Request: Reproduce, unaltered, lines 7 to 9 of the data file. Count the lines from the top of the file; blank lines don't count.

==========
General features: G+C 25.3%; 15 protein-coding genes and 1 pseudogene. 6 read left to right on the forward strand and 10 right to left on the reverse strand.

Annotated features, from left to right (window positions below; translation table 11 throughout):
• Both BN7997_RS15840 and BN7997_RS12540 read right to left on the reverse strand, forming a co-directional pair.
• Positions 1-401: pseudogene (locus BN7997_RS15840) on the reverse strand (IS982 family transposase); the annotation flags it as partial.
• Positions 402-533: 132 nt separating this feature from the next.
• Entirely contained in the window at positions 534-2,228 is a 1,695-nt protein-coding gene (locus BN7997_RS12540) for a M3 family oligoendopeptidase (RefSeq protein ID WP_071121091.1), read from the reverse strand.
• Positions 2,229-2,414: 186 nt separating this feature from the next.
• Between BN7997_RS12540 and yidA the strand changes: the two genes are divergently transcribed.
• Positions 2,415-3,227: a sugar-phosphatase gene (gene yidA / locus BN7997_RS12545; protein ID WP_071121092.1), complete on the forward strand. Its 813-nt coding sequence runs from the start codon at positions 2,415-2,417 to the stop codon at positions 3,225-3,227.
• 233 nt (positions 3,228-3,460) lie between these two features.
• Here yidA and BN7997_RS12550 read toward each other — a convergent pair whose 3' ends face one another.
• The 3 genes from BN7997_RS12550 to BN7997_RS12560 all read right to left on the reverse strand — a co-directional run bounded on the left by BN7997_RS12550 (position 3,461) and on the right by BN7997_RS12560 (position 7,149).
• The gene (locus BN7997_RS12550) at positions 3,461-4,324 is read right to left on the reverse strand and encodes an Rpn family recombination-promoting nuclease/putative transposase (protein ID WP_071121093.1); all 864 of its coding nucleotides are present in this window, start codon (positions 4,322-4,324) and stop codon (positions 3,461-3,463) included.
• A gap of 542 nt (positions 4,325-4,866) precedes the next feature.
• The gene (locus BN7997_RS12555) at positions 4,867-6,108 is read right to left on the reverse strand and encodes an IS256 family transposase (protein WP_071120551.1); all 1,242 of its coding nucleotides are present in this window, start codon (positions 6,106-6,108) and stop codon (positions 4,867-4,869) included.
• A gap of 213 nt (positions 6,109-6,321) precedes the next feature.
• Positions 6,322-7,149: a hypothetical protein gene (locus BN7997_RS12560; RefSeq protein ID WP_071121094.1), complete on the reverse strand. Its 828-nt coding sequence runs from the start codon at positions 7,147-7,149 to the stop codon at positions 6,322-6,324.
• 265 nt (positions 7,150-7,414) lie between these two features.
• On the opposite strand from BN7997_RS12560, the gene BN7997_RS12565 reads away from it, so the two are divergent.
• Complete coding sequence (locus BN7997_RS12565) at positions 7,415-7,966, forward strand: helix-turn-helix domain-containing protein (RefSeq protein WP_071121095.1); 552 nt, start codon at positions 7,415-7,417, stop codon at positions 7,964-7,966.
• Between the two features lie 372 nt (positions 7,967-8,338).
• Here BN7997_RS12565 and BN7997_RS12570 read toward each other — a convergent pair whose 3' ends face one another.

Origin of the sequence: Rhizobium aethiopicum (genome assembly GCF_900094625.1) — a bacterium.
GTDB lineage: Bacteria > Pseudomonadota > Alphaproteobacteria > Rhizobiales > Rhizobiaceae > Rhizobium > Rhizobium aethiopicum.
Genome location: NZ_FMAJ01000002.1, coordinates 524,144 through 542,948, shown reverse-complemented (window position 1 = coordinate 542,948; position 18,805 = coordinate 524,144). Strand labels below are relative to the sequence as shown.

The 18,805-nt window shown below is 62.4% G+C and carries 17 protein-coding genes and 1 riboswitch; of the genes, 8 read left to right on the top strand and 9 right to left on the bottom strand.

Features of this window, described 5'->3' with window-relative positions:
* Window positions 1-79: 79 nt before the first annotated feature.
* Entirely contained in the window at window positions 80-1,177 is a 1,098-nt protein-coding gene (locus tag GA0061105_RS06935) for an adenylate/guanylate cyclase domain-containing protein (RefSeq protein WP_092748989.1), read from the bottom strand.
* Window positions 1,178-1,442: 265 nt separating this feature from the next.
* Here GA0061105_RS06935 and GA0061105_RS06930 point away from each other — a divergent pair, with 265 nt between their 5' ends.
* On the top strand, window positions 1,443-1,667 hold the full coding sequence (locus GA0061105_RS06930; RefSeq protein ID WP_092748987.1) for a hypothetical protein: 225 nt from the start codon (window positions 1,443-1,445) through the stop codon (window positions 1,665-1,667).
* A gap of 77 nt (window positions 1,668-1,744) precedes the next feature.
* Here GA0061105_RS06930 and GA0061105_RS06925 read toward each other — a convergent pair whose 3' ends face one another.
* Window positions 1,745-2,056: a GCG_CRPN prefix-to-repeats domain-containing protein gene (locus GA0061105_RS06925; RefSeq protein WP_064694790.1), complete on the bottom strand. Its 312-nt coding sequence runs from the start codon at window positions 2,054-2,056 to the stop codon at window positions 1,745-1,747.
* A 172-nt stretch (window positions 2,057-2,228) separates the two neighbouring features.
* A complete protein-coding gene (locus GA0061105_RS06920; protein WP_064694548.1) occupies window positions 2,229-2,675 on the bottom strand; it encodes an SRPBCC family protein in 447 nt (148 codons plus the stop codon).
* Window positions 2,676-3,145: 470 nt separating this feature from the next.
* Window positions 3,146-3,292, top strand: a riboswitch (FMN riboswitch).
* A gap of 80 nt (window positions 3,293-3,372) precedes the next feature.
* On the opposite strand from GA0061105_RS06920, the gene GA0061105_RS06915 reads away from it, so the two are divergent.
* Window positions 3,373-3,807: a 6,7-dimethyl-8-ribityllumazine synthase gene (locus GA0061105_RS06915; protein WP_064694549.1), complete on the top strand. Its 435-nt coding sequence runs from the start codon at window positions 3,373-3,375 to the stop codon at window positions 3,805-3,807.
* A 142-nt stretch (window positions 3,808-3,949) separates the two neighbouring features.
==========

• Positions 2,229-2,414: 186 nt separating this feature from the next.
• Between BN7997_RS12540 and yidA the strand changes: the two genes are divergently transcribed.
• Positions 2,415-3,227: a sugar-phosphatase gene (gene yidA / locus BN7997_RS12545; protein ID WP_071121092.1), complete on the forward strand. Its 813-nt coding sequence runs from the start codon at positions 2,415-2,417 to the stop codon at positions 3,225-3,227.